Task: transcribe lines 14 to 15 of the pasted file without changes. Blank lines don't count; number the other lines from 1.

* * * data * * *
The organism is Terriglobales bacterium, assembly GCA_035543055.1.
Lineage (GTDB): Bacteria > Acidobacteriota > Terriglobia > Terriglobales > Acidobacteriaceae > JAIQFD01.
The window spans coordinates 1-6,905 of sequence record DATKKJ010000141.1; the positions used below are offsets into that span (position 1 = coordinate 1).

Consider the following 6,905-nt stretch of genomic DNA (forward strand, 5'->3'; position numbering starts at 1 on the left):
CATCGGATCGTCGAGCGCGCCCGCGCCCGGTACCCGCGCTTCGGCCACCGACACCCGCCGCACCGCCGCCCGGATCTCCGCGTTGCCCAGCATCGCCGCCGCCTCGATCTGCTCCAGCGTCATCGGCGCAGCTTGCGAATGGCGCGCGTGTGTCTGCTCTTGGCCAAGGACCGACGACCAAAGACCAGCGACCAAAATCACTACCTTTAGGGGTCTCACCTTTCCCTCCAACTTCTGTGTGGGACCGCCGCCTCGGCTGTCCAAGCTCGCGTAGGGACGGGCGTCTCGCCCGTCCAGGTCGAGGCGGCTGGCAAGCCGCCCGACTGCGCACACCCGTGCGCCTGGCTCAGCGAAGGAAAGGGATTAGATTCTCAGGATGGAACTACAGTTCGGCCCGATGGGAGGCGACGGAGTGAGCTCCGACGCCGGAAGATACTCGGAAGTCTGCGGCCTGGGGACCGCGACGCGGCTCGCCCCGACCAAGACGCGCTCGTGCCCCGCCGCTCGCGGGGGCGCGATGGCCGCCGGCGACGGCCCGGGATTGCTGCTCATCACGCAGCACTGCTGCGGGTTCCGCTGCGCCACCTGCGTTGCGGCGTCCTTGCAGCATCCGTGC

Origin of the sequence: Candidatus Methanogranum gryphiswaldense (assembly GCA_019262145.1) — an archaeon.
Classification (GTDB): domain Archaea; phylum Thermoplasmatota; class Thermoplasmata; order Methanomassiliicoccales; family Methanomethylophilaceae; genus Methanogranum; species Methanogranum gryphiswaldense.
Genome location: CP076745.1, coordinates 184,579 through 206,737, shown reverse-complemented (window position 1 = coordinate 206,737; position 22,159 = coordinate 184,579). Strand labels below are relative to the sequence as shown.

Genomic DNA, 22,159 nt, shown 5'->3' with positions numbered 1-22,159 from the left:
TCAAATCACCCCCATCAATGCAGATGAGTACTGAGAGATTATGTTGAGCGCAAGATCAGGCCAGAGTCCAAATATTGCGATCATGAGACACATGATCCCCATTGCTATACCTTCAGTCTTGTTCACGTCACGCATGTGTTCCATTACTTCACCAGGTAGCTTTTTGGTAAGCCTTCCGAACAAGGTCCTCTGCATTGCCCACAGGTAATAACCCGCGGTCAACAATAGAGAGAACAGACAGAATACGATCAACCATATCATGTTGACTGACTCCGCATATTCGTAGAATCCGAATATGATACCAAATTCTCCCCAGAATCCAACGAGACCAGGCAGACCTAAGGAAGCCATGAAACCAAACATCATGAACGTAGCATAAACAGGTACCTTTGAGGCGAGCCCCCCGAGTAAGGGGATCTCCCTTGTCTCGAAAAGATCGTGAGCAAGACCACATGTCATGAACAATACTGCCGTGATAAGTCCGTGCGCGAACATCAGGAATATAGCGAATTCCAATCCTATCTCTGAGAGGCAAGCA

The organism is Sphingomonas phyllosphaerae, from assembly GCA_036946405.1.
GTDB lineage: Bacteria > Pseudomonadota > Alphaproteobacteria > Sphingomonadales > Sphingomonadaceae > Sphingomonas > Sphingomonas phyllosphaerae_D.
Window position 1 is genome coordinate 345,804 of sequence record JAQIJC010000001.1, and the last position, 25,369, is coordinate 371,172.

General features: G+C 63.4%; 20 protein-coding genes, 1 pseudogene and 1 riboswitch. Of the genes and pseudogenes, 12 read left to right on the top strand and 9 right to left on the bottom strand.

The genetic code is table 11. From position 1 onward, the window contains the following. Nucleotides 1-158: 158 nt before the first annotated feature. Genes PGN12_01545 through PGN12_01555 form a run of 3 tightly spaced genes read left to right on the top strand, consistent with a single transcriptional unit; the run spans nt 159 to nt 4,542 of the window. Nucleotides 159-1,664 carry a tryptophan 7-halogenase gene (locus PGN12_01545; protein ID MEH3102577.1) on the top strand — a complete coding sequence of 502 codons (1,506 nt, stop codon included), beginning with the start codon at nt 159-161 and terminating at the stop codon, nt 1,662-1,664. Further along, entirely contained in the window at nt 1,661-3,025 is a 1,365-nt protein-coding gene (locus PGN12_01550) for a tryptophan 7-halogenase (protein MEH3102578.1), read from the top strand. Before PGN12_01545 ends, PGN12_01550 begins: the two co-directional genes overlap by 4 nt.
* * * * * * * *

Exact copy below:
General features: G+C 63.4%; 20 protein-coding genes, 1 pseudogene and 1 riboswitch. Of the genes and pseudogenes, 12 read left to right on the top strand and 9 right to left on the bottom strand.

The genetic code is table 11. From position 1 onward, the window contains the following. Nucleotides 1-158: 158 nt before the first annotated feature. Genes PGN12_01545 through PGN12_01555 form a run of 3 tightly spaced genes read left to right on the top strand, consistent with a single transcriptional unit; the run spans nt 159 to nt 4,542 of the window. Nucleotides 159-1,664 carry a tryptophan 7-halogenase gene (locus PGN12_01545; protein ID MEH3102577.1) on the top strand — a complete coding sequence of 502 codons (1,506 nt, stop codon included), beginning with the start codon at nt 159-161 and terminating at the stop codon, nt 1,662-1,664. Further along, entirely contained in the window at nt 1,661-3,025 is a 1,365-nt protein-coding gene (locus PGN12_01550) for a tryptophan 7-halogenase (protein MEH3102578.1), read from the top strand. Before PGN12_01545 ends, PGN12_01550 begins: the two co-directional genes overlap by 4 nt.